The value of reflection in epistemology

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Abstract
In this paper, I will assert that reflective performance produces something that is epistemically valuable. My argument depends on us stepping back from the scenario in which the dispute about internalism and externalism about knowledge and justification have developed over recent decades, in order to begin to consider certain, so far little explored, skeptical dialectic challenges. These are skeptical challenges in which individuals are challenged to evaluate and judge whether or not their beliefs are justified. As a rule, a person is presented with reasons to suspect the limitations of their subjective perspective about the evidence and reasons that dispose them to believe. In dialectical challenges between epistemic peers, both recognize that they are not in a better position than their interlocutor to believe. In this context, to continue the dialogue requires a critical reflective examination of their initial beliefs (with their evidence and reasons) and, in the end, the achievement of epistemic change: the person must improve, expand, deepen, better understand, guarantee, confirm, renounce, or suspend their judgment etc. In this sense, reflection is understood as a performance, an activity in which the person examines the evidence, content and reliability of their own beliefs. This performance may lead to different results, but if someone is capable of critically reflecting on their own beliefs in skeptical-dialectic contexts, this is a positive thing, whatever the result – contrary to people who, in the face of skeptical challenges, simply decide to remain intellectually immobile, maintaining a cowardly, arrogant or dogmatic position.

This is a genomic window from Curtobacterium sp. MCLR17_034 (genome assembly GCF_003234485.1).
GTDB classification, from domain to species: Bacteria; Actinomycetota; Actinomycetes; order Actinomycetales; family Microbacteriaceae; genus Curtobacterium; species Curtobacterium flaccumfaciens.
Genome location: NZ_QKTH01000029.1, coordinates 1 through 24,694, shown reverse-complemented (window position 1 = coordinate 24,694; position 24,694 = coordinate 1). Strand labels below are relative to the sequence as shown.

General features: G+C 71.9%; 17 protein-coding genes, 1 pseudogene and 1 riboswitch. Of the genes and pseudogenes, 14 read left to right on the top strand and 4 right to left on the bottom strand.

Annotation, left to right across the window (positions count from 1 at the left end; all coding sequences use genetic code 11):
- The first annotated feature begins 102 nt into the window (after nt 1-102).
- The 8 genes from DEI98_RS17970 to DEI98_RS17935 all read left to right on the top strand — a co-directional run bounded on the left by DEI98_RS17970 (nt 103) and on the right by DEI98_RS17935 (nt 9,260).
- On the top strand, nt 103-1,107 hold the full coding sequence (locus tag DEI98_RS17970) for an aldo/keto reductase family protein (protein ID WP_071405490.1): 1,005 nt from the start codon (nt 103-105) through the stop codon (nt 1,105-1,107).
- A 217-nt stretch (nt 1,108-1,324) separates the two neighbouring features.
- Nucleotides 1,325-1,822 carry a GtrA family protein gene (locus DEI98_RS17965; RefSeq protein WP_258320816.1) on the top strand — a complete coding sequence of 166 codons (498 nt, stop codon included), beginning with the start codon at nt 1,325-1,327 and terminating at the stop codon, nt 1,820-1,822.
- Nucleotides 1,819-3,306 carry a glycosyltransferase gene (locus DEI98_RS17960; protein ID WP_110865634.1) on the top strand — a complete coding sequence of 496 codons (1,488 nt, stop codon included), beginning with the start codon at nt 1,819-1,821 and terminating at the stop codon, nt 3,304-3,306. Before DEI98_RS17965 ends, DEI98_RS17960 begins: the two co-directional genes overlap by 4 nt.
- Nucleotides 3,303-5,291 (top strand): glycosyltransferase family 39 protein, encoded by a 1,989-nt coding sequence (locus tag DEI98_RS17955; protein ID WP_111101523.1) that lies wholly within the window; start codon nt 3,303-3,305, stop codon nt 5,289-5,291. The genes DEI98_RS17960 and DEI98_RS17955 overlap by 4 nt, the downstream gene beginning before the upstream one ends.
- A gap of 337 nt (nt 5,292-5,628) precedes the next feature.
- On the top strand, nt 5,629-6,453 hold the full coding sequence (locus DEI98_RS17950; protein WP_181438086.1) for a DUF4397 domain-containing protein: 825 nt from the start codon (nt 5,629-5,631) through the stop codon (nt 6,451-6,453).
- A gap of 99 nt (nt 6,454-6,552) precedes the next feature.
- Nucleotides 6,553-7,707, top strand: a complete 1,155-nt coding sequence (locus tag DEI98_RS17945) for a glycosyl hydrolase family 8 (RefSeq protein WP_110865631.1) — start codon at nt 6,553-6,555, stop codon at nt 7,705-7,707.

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Archival date: 2016-04-01
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